Brand Salience Pill

9.99

There are some brands that are just a notch more loved and present than their competitors. How do they do it? How do brands become a proxy for their category? At the core of these brands is Brand Salience. In this 15 min. pill we investigate the notion and provide tools to build it.

Category:

Key Features

Knowledge Pills - Target

Most helpful for:

Students, Brand Professionals, Agencies, Consultants.

Knowledge Pills - Benefits

Convenient & Accessible

At your own pace, short video that you can re-watch as many times as you want, for 30 days from purchase. Presentation included in the purchase, available for download in PDF format.

Knowledge Pills - Tech

On-demand

Video on Demand, based on Vimeo technology. Available 24h/7days. Accessible from any browser supported by Vimeo.

Key Reviews

Brand Salience: Objective

The objective of this pill is to build an understanding of Brand Salience in Marketing and why it matters. At first, we focus on the notion of saliency in cognitive sciences, assessing the effects of Salience bias (also known as perceptual salience), the cognitive bias that predisposes individuals to focus on prominent items or emotionally striking ones while ignoring unremarkable ones.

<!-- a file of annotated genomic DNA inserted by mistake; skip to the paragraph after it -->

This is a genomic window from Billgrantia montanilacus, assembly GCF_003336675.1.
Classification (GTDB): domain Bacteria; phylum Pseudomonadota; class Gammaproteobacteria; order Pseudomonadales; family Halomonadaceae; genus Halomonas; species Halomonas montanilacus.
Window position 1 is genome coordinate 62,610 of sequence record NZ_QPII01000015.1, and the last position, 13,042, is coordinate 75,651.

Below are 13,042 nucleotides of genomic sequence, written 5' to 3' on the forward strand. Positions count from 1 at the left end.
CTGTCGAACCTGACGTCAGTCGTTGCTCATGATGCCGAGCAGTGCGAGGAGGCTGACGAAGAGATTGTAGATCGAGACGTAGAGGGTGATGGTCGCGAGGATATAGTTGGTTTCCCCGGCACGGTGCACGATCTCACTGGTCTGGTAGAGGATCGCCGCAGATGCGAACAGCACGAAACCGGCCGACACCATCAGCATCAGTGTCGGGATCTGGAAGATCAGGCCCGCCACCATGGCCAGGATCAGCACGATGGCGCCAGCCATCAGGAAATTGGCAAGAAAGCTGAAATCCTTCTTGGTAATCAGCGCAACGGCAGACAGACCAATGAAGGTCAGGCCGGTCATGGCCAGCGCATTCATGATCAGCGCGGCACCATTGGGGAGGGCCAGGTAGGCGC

Then, we look at the impact on long-term and short-term memories and the benefits for brands in terms of recognition and consideration. We then finalize the 10 min pill with levers and examples for building salient brands.

Brand Salience: Examples

It is difficult to assess the saliency of a brand from the outside in. However, there are clear examples of strong brands that are salient. All of those brands become a proxy for their category. For example, Google is a brand and a service, and “to google” has become a synonym for conducting a web search. Other examples of saliency in Marketing are Apple, Netflix, Coca-Cola, Dove, and Ben & Jerry’s.

Pill Structure

  1. Saliency: Definitions and Examples,
  2. Salience in Marketing: Grabbing attention vs. Memory
  3. Building Salience: Levers and Examples

Why now?

Typically, strong brands have higher salience, whereas weak brands have little or none. Without brand salience, people would find it difficult to choose your brand throughout their micro-moments or when they need to make a purchasing decision.